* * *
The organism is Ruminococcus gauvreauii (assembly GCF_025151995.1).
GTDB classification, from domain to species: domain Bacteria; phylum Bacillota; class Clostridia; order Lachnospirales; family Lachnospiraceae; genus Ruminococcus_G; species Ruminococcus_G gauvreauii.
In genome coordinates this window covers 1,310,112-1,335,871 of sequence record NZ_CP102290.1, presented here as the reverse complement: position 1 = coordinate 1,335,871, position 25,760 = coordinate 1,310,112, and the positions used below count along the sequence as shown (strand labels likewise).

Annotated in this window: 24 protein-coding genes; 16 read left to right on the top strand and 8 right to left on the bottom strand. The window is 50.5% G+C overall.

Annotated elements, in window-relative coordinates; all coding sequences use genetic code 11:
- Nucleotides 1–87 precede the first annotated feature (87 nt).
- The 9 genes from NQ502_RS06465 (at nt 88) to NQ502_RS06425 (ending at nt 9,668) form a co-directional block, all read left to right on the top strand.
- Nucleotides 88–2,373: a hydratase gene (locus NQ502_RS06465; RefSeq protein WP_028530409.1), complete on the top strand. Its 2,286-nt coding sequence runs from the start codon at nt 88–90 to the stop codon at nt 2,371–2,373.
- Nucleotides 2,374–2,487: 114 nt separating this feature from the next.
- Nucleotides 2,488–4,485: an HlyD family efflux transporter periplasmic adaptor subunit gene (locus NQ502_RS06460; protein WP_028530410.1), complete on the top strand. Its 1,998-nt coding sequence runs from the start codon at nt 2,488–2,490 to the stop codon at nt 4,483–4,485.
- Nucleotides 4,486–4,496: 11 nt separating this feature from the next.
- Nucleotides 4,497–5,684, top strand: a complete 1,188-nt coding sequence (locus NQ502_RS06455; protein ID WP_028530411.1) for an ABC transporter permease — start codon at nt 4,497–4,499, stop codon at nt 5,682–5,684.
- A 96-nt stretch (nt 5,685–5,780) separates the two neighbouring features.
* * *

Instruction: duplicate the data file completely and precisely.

The organism is Ruminococcus gauvreauii (assembly GCF_025151995.1).
GTDB classification, from domain to species: domain Bacteria; phylum Bacillota; class Clostridia; order Lachnospirales; family Lachnospiraceae; genus Ruminococcus_G; species Ruminococcus_G gauvreauii.
In genome coordinates this window covers 1,310,112-1,335,871 of sequence record NZ_CP102290.1, presented here as the reverse complement: position 1 = coordinate 1,335,871, position 25,760 = coordinate 1,310,112, and the positions used below count along the sequence as shown (strand labels likewise).

Annotated in this window: 24 protein-coding genes; 16 read left to right on the top strand and 8 right to left on the bottom strand. The window is 50.5% G+C overall.

Annotated elements, in window-relative coordinates; all coding sequences use genetic code 11:
- Nucleotides 1–87 precede the first annotated feature (87 nt).
- The 9 genes from NQ502_RS06465 (at nt 88) to NQ502_RS06425 (ending at nt 9,668) form a co-directional block, all read left to right on the top strand.
- Nucleotides 88–2,373: a hydratase gene (locus NQ502_RS06465; RefSeq protein WP_028530409.1), complete on the top strand. Its 2,286-nt coding sequence runs from the start codon at nt 88–90 to the stop codon at nt 2,371–2,373.
- Nucleotides 2,374–2,487: 114 nt separating this feature from the next.
- Nucleotides 2,488–4,485: an HlyD family efflux transporter periplasmic adaptor subunit gene (locus NQ502_RS06460; protein WP_028530410.1), complete on the top strand. Its 1,998-nt coding sequence runs from the start codon at nt 2,488–2,490 to the stop codon at nt 4,483–4,485.
- Nucleotides 4,486–4,496: 11 nt separating this feature from the next.
- Nucleotides 4,497–5,684, top strand: a complete 1,188-nt coding sequence (locus NQ502_RS06455; protein ID WP_028530411.1) for an ABC transporter permease — start codon at nt 4,497–4,499, stop codon at nt 5,682–5,684.
- A 96-nt stretch (nt 5,685–5,780) separates the two neighbouring features.